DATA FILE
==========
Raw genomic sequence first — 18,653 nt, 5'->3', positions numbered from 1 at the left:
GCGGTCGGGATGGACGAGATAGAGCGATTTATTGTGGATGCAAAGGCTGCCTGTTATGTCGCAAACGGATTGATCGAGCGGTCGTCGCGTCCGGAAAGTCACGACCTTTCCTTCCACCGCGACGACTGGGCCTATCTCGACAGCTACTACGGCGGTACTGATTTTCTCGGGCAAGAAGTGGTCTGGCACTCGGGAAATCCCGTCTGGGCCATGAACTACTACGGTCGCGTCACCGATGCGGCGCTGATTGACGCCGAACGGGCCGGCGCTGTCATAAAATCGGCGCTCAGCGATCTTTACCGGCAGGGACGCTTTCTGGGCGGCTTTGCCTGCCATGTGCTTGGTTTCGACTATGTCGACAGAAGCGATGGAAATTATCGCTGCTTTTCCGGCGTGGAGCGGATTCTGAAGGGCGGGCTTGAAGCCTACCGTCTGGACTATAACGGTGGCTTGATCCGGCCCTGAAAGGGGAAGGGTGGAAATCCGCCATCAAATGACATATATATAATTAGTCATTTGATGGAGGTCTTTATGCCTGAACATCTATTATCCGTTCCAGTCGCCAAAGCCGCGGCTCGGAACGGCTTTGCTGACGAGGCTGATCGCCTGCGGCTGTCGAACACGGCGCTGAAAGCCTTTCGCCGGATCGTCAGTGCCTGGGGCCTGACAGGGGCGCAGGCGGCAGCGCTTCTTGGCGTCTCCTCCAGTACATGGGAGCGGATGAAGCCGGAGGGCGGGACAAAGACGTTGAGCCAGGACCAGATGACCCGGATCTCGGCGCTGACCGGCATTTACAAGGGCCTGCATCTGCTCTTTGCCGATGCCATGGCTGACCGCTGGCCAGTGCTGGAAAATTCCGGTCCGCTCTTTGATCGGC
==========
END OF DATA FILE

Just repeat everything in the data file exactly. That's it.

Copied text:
Raw genomic sequence first — 18,653 nt, 5'->3', positions numbered from 1 at the left:
GCGGTCGGGATGGACGAGATAGAGCGATTTATTGTGGATGCAAAGGCTGCCTGTTATGTCGCAAACGGATTGATCGAGCGGTCGTCGCGTCCGGAAAGTCACGACCTTTCCTTCCACCGCGACGACTGGGCCTATCTCGACAGCTACTACGGCGGTACTGATTTTCTCGGGCAAGAAGTGGTCTGGCACTCGGGAAATCCCGTCTGGGCCATGAACTACTACGGTCGCGTCACCGATGCGGCGCTGATTGACGCCGAACGGGCCGGCGCTGTCATAAAATCGGCGCTCAGCGATCTTTACCGGCAGGGACGCTTTCTGGGCGGCTTTGCCTGCCATGTGCTTGGTTTCGACTATGTCGACAGAAGCGATGGAAATTATCGCTGCTTTTCCGGCGTGGAGCGGATTCTGAAGGGCGGGCTTGAAGCCTACCGTCTGGACTATAACGGTGGCTTGATCCGGCCCTGAAAGGGGAAGGGTGGAAATCCGCCATCAAATGACATATATATAATTAGTCATTTGATGGAGGTCTTTATGCCTGAACATCTATTATCCGTTCCAGTCGCCAAAGCCGCGGCTCGGAACGGCTTTGCTGACGAGGCTGATCGCCTGCGGCTGTCGAACACGGCGCTGAAAGCCTTTCGCCGGATCGTCAGTGCCTGGGGCCTGACAGGGGCGCAGGCGGCAGCGCTTCTTGGCGTCTCCTCCAGTACATGGGAGCGGATGAAGCCGGAGGGCGGGACAAAGACGTTGAGCCAGGACCAGATGACCCGGATCTCGGCGCTGACCGGCATTTACAAGGGCCTGCATCTGCTCTTTGCCGATGCCATGGCTGACCGCTGGCCAGTGCTGGAAAATTCCGGTCCGCTCTTTGATCGGC